UK Government Holds Stakes In 158 Start-ups

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British Business Bank which runs the Government’s ‘Future Fund’ has provided funding of $1.1 billion and holds stakes in 158 start-ups

The scale of the UK Government’s backing for the next generation of British businesses has been revealed after

The British Business Bank, which administers the Government’s Future Fund program, announced on Tuesday that thanks to its loans, it holds stakes in 158 British startups.

The British government established its Future Fund in March 2020, in order help UK start-ups during the Coronavirus pandemic.

tech city

Start-up funding

Last year the government said this scheme provided more than £1 billion of convertible loans to 1,190 businesses to help them through the pandemic.

Now the British Business Bank has said it has issued 1,190 companies convertible loans worth £1.14 billion ($1.58 billion).

And 158 of those convertible loans have now converted into equity, meaning the government has the option of being able to make a return on the investment later down the line.

The vast majority of these firms are based in London.

This means that the government now owns stakes in gig ticketing app Dice FM, craft soft drink brand Gunna and DIY computer kit provider Kano.

Other firms the government has a stake in includes Vaccitech, a co-inventor of the Astra Zeneca Covid-19 vaccine, AI education specialist Century Tech, and Ripple Energy, which allows customers to own shares of a wind farm.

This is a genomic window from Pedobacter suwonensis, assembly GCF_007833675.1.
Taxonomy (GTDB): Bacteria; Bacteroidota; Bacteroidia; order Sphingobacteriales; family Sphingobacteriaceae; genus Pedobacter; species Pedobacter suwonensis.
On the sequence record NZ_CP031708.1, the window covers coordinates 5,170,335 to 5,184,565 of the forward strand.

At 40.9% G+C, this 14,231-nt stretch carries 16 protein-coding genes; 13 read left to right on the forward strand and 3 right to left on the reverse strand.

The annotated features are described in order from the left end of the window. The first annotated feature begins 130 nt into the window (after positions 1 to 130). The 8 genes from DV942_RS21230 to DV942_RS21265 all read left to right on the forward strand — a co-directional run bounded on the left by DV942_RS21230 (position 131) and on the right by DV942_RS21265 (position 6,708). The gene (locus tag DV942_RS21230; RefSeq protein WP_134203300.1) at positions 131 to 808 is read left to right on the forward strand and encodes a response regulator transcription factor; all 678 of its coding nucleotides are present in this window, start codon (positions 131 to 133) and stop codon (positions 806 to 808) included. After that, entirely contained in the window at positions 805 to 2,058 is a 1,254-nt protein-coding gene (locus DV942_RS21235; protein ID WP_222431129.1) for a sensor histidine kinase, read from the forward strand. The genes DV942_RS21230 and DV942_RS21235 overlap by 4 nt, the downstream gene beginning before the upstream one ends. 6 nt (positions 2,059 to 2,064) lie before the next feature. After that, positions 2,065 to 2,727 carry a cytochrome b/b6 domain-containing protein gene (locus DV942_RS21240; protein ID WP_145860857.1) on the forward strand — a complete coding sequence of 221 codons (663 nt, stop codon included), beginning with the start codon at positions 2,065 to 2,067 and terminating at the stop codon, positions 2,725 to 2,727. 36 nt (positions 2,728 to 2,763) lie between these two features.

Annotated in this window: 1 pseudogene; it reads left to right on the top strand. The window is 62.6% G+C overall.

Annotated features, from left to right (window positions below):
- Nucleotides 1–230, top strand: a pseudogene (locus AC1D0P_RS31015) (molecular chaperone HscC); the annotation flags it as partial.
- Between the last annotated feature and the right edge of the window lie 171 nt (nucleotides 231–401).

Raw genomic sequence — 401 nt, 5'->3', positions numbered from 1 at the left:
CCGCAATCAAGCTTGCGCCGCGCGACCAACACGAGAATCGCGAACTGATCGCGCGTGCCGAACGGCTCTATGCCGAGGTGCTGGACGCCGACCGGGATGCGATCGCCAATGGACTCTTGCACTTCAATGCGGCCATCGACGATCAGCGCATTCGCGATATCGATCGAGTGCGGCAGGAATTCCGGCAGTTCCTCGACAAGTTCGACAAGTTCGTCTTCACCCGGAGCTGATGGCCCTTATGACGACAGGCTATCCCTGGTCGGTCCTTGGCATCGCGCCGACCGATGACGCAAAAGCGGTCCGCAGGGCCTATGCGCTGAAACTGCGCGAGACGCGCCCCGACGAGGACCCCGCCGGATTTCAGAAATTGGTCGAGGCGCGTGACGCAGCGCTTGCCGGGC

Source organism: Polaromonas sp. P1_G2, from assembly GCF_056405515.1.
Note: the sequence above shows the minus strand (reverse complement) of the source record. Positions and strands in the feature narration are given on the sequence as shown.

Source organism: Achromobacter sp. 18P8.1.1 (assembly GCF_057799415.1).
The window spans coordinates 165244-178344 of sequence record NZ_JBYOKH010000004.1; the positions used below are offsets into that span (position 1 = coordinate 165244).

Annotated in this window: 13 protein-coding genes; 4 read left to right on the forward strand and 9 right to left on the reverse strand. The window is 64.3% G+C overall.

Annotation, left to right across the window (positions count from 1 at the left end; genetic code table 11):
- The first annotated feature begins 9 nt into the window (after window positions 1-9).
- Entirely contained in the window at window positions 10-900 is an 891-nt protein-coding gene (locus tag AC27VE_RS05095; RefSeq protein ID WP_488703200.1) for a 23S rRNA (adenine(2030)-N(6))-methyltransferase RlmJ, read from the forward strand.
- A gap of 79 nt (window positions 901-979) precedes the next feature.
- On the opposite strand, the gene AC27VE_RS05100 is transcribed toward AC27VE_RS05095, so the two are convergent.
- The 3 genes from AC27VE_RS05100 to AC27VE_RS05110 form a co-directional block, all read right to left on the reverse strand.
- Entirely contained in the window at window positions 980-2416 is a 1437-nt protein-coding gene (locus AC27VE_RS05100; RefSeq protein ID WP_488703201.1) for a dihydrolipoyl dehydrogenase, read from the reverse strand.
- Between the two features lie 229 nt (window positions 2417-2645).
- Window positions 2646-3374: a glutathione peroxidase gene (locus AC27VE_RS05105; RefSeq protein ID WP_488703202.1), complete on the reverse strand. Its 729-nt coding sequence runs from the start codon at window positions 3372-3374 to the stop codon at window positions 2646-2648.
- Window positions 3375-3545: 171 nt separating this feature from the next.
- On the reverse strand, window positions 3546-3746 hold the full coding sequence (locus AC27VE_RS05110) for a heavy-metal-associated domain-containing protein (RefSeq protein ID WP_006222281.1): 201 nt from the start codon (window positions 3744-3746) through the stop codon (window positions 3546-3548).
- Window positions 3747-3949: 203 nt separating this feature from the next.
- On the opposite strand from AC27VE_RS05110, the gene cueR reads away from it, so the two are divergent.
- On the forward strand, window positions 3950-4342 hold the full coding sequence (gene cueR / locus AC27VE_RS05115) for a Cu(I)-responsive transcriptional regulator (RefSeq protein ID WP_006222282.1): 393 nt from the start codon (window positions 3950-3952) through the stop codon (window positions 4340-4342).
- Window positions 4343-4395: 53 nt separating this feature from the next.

A full list of the companies and their location are listed here on the British Business Bank website.

“The Future Fund supports innovative UK companies that typically rely on equity investment to fund their growth,” said the British Business Bank. “By creating a bridge to the next equity funding round, the Future Fund supported these companies through a period of considerable economic disruption and now the recovery.”

“The Future Fund was created to increase the flow of capital to innovative companies at the height of the pandemic, while ensuring long-term value for the UK taxpayer,” said Ken Cooper, managing director, venture solutions, at the British Business Bank.

“We’re delighted to see so many companies already going on to raise further private sector capital,” said Cooper. “As a shareholder in so many promising businesses, the Future Fund is well positioned to support, and benefit from their continued growth.”

Additional funding

In July this year the government announced a new £375 million scheme to drive investment in “innovative firms of the future”.

The new scheme was opened for applications, as the government seeks to kickstart investment “in the UK’s most high growth, innovative and R&D intensive firms” …. “in a move designed to super charge the UK’s post-pandemic economy.”

The fund involves the government committing to co-invest alongside private enterprise to give extra impetus to businesses looking for cash to take nascent technologies to the next step.

And the government is not just targetting tech firms, but also life sciences and clean energy startups as well.

Author: Tom Jowitt
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